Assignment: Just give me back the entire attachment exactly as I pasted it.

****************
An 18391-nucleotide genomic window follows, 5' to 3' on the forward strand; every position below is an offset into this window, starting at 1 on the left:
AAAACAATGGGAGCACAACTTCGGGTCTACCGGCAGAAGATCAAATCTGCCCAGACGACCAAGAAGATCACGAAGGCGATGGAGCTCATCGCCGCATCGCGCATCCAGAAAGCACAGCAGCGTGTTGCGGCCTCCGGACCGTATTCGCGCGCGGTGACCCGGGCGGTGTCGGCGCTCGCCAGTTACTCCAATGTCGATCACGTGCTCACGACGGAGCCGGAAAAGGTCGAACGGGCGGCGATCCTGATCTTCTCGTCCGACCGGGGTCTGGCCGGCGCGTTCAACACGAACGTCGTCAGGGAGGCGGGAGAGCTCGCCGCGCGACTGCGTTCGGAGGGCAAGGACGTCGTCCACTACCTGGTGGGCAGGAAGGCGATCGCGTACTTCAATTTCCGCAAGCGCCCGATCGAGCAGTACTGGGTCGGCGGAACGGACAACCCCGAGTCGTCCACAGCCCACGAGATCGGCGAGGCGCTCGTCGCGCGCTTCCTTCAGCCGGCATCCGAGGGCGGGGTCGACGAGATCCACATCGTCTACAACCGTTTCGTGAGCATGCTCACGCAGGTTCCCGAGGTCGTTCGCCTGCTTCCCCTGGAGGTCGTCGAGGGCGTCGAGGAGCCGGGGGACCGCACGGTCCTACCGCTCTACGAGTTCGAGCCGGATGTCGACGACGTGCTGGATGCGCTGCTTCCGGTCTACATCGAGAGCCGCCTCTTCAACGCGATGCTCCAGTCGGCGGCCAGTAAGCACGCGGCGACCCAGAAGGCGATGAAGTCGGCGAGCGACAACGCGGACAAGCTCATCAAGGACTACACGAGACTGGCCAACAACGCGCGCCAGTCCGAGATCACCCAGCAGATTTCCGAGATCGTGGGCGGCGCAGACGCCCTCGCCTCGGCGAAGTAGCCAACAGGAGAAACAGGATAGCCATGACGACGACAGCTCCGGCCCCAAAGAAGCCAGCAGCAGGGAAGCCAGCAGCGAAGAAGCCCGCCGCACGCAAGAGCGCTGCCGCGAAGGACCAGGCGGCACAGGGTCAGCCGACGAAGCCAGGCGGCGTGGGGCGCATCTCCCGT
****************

An 18391-nucleotide genomic window follows, 5' to 3' on the forward strand; every position below is an offset into this window, starting at 1 on the left:
AAAACAATGGGAGCACAACTTCGGGTCTACCGGCAGAAGATCAAATCTGCCCAGACGACCAAGAAGATCACGAAGGCGATGGAGCTCATCGCCGCATCGCGCATCCAGAAAGCACAGCAGCGTGTTGCGGCCTCCGGACCGTATTCGCGCGCGGTGACCCGGGCGGTGTCGGCGCTCGCCAGTTACTCCAATGTCGATCACGTGCTCACGACGGAGCCGGAAAAGGTCGAACGGGCGGCGATCCTGATCTTCTCGTCCGACCGGGGTCTGGCCGGCGCGTTCAACACGAACGTCGTCAGGGAGGCGGGAGAGCTCGCCGCGCGACTGCGTTCGGAGGGCAAGGACGTCGTCCACTACCTGGTGGGCAGGAAGGCGATCGCGTACTTCAATTTCCGCAAGCGCCCGATCGAGCAGTACTGGGTCGGCGGAACGGACAACCCCGAGTCGTCCACAGCCCACGAGATCGGCGAGGCGCTCGTCGCGCGCTTCCTTCAGCCGGCATCCGAGGGCGGGGTCGACGAGATCCACATCGTCTACAACCGTTTCGTGAGCATGCTCACGCAGGTTCCCGAGGTCGTTCGCCTGCTTCCCCTGGAGGTCGTCGAGGGCGTCGAGGAGCCGGGGGACCGCACGGTCCTACCGCTCTACGAGTTCGAGCCGGATGTCGACGACGTGCTGGATGCGCTGCTTCCGGTCTACATCGAGAGCCGCCTCTTCAACGCGATGCTCCAGTCGGCGGCCAGTAAGCACGCGGCGACCCAGAAGGCGATGAAGTCGGCGAGCGACAACGCGGACAAGCTCATCAAGGACTACACGAGACTGGCCAACAACGCGCGCCAGTCCGAGATCACCCAGCAGATTTCCGAGATCGTGGGCGGCGCAGACGCCCTCGCCTCGGCGAAGTAGCCAACAGGAGAAACAGGATAGCCATGACGACGACAGCTCCGGCCCCAAAGAAGCCAGCAGCAGGGAAGCCAGCAGCGAAGAAGCCCGCCGCACGCAAGAGCGCTGCCGCGAAGGACCAGGCGGCACAGGGTCAGCCGACGAAGCCAGGCGGCGTGGGGCGCATCTCCCGT